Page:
KELLY BARRETT / THE EAGLE
AU’s Greek Week will be held as a philanthropic event for the first time, according to Inter-fraternity Council Vice President Carter Gibson.
The goal of Greek Week — occurring from Thursday until Sunday next week — is “[t]o promote unity among all fraternities and sororities on campus, to improve the image of Greek Life at American University, to raise money for charity and to celebrate the collective efforts and successes of Greek Life’s continued philanthropic efforts,” according to Gibson’s written Greek Week proposal to the Residence Hall Association.
By making the event philanthropic, Greek Week will be a more legitimate event on campus, said National Pan-Hellenic Council Greek Liaison Alana Rudkin.
Fraternities and sororities will merge into teams and compete in events to earn points. The team with the most points will win $1,000 to donate to their preferred charities.
As of Sunday evening, colony Zeta Psi was in the lead with 124 points, and fraternity Phi Sigma Kappa was at the bottom with zero points, according to Gibson and the Greek Week Facebook page.
Greek Week, usually a series of events held over seven days, was trimmed down to four days this year. Gibson and Rudkin thought they would get a better turnout if the majority of the events were held over the weekend.
“We thought that one week can be too long and dragged out,” Rudkin said. “The weekend is better; more people can go.”
Due to logistical problems, Gibson and Rudkin had just over two months to plan the event, according to Rudkin.
“The planning that needed to be done wasn’t done — that’s the bottom line,” Gibson said. “[Coordinator of Greek Life] Curtis Burrill told us there wouldn’t be a Greek Week.”
The former IFC vice president resigned early without having started planning for Greek Week, leaving Gibson to make the arrangements later than usual.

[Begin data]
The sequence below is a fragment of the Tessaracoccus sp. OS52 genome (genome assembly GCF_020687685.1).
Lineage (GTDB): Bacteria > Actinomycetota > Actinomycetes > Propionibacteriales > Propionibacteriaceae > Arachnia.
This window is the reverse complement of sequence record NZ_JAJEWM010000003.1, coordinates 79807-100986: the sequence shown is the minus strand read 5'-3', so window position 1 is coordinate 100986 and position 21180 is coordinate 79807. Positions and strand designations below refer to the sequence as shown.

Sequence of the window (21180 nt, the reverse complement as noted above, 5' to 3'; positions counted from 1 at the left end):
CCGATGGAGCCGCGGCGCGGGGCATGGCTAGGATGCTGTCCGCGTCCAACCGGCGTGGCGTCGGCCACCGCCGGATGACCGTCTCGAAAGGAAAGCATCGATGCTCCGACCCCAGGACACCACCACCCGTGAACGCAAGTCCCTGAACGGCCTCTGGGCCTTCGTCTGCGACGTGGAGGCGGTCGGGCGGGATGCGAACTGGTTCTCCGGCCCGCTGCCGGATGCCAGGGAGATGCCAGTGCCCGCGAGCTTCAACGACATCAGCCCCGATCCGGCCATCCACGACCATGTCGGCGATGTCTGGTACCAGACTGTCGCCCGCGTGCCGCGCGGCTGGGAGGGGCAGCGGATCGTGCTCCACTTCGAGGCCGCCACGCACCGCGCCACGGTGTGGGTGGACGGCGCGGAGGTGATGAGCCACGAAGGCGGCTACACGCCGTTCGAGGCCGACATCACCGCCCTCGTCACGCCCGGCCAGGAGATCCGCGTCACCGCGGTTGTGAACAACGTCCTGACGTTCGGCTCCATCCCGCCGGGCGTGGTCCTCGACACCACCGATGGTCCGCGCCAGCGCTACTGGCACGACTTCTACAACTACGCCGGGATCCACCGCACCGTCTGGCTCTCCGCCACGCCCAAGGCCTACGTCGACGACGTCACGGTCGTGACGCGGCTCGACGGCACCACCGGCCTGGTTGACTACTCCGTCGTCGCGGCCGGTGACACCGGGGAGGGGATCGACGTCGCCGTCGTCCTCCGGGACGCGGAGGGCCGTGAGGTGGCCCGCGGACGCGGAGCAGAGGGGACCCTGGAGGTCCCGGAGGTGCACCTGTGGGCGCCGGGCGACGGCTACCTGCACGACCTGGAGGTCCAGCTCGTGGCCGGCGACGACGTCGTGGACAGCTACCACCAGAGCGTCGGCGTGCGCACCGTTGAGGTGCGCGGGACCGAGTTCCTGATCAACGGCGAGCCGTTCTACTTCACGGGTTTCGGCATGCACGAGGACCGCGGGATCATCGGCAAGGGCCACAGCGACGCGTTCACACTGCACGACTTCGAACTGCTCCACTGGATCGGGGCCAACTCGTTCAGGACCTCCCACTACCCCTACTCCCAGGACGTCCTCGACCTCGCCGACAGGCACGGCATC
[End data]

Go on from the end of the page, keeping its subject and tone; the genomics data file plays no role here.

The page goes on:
The schedule includes an opening ceremony, a screening of the movie “Van Wilder,” participation in the Stay Awake and Dance charity event, greek olympics, Alpha Kappa Psi’s “Dress for Success,” a greek gala and the closing ceremonies, according to the Greek Week Facebook page.
In an effort to include the whole AU student body, only two events — the olympics and the gala — will be closed to the general AU community. Gibson said he hopes this will show non-greeks that greeks are there to support all of AU, not just the fraternities and sororities involved.
Additionally, Greek Week will have a strict no-alcohol policy after last year’s events were deemed a failure, according to Gibson.
During the 2009 greek olympics, an individual spontaneously threw slime at a member of Public Safety, prompting its premature end. The slime was not part of a specific event, but for fun, Gibson said. Due to the sheer number of people present, no one knows who was responsible.
“In the past Greek Week has been bad,” he said. “People had no incentive to be sober.”
In order to prevent some of last year’s problems — such as high rates of underage drinking and an individual who suffered a compound fracture — the IFC and National Pan-Hellenic Council will be acting as moderators, Gibson said. If individuals show up intoxicated, they will be expelled from participating in Greek Week, Rudkin said.
Gibson predicted those who regularly participate in and contribute to greek life culture will adhere to the rules, while “others are in for a rude awakening.” Overall, however, people have been receptive to a stricter policy of sobriety.
“We’re actually really, really surprised by the amount of support we’ve gotten ...We’re all policing each other,” he said. “This is a collaborative effort.”